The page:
Wednesday, 19 November 2014

Christmas Gammon in a Wonderbag, with an Oros, Brandy & Ginger Glaze

One of the highlights of my year as a food writer is sharing a new Christmas gammon idea every November, because these recipes are always so warmly received. Much head-scratching went into this year's recipe, and I hope you'll like it. I've varnished this gammon with an Oros glaze because I wanted to use a South African ingredient I know will strike a chord with anyone who grew up drinking this iconic orange squash. (My recipe for Gammon Glazed with Brandy and Coke remains one of the most popular on this blog.)

Christmas Gammon Glazed with Oros, Ginger & Brandy, with my favourite
topping of fresh pomegranate seeds & pink peppercorns.  For a plainer
version studded with cloves, please scroll down the page. 

Oros has a distinctive sherberty taste and a lurid orange colour, which is part of its appeal. (It's free of tartrazine, if you're worried about that). My family were sceptical when I announced this as my choice of glaze. "Seriously, Mom? Oros?"  But the result was spectacular: citrussy and spicy, with glorious sunset colours.

Wine recommendation from Michael Olivier: He says: "Corder Cool Climate Elgin Syrah 2013. Matured in a combination of French and America oak barrels for 14 months.  Lots of fruit and spice which will meet the gammon perfectly."

It looks like:  Deep plum at the core, gem-bright purple garnet around the edges.

It smells like: Ripe bloodplums, pepper and oak spice.

It tastes like: Brambles and elderberries and spicy plums.  Soft and easy to drink with gentle ripe tannins which make it a excellent food wine.  Long and gently waning aftertaste.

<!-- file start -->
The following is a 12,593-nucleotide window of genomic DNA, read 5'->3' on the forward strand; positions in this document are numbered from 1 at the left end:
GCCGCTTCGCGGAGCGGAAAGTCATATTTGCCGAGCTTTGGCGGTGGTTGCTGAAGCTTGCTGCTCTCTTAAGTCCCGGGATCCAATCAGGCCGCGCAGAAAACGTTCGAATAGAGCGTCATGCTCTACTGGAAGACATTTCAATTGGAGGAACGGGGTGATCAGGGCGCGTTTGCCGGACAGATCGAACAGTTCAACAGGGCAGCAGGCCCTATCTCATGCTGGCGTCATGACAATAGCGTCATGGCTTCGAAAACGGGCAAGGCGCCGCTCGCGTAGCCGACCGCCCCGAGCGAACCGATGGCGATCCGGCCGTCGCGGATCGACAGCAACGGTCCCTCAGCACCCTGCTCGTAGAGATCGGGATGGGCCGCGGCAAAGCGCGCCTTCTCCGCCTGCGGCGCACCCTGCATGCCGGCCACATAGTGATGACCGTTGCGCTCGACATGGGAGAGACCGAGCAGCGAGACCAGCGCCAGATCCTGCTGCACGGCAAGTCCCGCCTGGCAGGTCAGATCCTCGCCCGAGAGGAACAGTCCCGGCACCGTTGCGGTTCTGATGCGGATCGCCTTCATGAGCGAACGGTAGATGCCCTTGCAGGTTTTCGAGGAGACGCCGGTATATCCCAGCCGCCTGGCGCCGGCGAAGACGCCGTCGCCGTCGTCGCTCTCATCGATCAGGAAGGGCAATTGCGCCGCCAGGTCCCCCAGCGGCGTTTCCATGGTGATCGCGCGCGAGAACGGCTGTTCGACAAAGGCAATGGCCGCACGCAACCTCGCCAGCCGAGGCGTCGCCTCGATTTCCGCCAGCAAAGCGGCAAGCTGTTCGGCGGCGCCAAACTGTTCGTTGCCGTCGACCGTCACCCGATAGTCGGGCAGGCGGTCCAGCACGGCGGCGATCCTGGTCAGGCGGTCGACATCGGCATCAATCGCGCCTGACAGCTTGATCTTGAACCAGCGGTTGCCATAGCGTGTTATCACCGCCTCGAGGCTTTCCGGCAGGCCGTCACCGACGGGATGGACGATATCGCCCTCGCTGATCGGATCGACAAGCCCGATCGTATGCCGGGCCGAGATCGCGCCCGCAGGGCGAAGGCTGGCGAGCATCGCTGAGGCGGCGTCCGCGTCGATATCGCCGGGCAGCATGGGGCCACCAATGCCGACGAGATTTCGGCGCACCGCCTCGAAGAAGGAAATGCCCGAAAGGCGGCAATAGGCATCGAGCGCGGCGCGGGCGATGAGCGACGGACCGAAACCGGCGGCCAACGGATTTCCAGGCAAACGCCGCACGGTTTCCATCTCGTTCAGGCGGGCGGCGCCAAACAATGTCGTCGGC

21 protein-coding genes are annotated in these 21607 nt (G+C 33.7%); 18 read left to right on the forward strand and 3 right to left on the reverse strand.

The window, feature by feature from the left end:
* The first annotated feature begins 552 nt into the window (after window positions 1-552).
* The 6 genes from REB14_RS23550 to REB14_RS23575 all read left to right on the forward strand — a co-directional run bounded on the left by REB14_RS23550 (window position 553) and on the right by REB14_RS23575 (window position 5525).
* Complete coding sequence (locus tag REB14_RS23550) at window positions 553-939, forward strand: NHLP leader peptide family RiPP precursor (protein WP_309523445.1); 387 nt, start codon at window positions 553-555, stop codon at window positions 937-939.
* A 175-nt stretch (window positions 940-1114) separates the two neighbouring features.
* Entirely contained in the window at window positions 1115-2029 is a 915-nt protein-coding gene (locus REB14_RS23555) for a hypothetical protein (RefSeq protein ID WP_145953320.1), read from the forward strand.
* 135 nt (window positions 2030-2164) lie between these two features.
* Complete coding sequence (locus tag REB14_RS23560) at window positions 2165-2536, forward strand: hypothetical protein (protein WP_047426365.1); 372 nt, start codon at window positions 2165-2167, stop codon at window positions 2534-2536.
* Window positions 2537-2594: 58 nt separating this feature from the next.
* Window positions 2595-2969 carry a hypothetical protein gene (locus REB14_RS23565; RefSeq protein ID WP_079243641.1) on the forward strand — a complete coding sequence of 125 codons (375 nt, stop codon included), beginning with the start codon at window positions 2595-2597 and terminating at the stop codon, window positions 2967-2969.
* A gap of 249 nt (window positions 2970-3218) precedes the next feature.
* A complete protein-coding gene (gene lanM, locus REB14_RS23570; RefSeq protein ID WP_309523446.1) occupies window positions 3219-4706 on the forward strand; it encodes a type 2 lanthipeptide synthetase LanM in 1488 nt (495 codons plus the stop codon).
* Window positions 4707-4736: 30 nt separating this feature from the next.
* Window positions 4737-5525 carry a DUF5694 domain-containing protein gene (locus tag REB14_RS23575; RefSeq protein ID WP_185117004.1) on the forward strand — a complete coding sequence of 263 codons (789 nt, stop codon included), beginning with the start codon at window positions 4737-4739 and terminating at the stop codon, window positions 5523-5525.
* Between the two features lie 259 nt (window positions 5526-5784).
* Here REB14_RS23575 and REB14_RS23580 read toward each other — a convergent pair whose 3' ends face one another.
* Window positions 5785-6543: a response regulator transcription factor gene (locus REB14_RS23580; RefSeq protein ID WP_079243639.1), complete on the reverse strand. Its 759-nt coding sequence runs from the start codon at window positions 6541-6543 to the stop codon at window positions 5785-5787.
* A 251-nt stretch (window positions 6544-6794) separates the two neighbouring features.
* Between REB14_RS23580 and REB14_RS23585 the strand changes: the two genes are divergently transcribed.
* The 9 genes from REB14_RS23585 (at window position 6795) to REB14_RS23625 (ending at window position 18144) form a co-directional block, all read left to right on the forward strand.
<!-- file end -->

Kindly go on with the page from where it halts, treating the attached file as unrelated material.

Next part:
I have used my trusty Wonderbag to come up with a recipe for tender, succulent gammon. I've had many successes and failures cooking Christmas gammons, and after testing this recipe several times, I'll never cook a gammon another way. The meat is deliciously soft and juicy, because its flavours don't leach out into the boiling liquid.  If you don't have a Wonderbag (and I urge you to buy one) you can simmer your gammon in stock, in the usual way. You'll find full instructions at the end of the recipe.

I made two versions of this, with two slightly different glazes: one with white wine wine - which preserved the glorious orange Oros colour - and the next with brandy, which produced a richer burnish. The first I studded with cloves (my family detested these) and the second with my favourite choice of gammon topping: fresh pomegranate seeds and a scattering of crunchy pink peppercorns.

If you don't fancy my Oros glaze, you'll find links to my other gammon recipes at the end of this page.

For this gammon, I used white wine, plus a studding of cloves. My
family didn't like the cloves, but I think they are very Christmassy.
Plate by David Walters

>> To see my gammon glazes of Christmasses past, plus three other recipes using the leftovers of a gammon, please scroll to the very end of this page.

Christmas Gammon in a Wonderbag, with an Oros, Brandy & Ginger Glaze

1 x boneless uncooked gammon, 1.8 kg to 2 kg, skin on
1 onion, peeled and thickly sliced
water, plus ginger ale or your favourite lager, to taste (see recipe)
2 bay leaves
1 star anise
half a stick cinnamon
1 grape-sized knob fresh ginger
1 small wedge of fresh lemon
4 whole cloves
5 allspice berries (optional)
1 tsp (5 ml) coarsely cracked black pepper

For the glaze:

1 cup (250 ml) Oros, or a similar sweet orange squash
½ cup (125 ml) white wine, or ¼ cup (60 ml) brandy
finely grated zest of a small lemon
4 tsp (20 ml) brown sugar
1½ tsp (7.5 ml) powdered ginger

To cook the gammon: place the sliced onion in the bottom of a pot big enough to fit the gammon, with some room around it. Put the gammon on top of the onions. Do not remove the netting around the meat.

(If you don't have a Wonderbag, please scroll down for my instructions about boiling a gammon.)

Fill the pot to a depth of 2 cm with water. Now add enough ginger ale or lager to bring the level of liquid up to 4 cm.

Add all the remaining spices and bring to the boil. Now turn the heat down to low, cover with a tight-fitting lid, and simmer for exactly 45 minutes.